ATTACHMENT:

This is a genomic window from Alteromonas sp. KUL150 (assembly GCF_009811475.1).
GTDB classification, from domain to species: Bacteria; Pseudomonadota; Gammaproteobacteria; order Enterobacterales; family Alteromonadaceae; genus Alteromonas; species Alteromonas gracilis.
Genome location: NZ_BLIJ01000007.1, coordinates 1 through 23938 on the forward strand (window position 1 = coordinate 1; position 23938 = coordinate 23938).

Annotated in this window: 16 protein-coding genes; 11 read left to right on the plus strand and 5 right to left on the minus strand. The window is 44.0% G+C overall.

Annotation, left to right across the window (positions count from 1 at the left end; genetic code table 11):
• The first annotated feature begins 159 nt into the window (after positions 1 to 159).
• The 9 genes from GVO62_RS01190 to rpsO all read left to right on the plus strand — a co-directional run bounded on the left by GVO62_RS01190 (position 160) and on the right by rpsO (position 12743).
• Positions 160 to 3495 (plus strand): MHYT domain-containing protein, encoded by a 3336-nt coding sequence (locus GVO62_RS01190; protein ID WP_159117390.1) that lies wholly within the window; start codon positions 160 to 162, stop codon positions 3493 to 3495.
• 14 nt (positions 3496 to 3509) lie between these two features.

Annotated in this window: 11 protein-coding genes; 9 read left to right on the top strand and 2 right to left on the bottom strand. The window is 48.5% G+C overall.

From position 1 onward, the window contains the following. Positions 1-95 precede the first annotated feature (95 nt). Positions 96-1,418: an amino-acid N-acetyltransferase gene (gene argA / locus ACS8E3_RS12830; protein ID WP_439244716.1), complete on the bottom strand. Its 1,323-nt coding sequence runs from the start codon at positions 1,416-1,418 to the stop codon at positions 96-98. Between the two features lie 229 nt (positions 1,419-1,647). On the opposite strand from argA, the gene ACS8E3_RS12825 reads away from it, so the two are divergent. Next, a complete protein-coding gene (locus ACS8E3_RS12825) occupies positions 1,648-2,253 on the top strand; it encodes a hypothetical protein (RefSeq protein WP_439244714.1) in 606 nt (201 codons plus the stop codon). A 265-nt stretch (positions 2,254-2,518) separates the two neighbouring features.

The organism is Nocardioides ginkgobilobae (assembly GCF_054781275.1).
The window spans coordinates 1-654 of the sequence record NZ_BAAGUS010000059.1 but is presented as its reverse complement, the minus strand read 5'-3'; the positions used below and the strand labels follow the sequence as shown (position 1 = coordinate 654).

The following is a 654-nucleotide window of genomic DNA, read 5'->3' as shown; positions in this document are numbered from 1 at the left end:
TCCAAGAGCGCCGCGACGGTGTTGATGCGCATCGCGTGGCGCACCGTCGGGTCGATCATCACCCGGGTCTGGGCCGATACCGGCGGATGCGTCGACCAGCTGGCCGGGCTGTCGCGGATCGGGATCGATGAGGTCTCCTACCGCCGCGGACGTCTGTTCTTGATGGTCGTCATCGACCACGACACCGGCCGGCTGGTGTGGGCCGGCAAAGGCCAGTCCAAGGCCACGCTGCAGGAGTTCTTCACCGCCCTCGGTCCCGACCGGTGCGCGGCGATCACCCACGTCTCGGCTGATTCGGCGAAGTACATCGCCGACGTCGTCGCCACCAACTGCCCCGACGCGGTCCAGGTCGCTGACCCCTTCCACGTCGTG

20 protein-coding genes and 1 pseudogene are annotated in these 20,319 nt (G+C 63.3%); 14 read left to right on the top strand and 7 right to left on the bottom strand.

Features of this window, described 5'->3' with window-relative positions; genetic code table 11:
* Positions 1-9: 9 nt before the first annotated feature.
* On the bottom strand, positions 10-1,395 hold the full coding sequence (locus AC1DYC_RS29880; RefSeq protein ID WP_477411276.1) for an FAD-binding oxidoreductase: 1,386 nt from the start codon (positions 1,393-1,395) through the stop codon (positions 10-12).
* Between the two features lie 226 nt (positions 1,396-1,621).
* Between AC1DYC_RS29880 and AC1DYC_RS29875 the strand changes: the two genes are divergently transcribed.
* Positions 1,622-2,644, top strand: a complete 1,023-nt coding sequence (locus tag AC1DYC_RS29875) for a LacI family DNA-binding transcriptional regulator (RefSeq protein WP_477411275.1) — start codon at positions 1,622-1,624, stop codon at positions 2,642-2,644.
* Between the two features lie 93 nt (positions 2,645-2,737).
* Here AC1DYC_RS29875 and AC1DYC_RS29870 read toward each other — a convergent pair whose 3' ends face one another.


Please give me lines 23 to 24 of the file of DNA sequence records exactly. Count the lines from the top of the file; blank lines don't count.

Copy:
* Between the two features lie 93 nt (positions 2,645-2,737).
* Here AC1DYC_RS29875 and AC1DYC_RS29870 read toward each other — a convergent pair whose 3' ends face one another.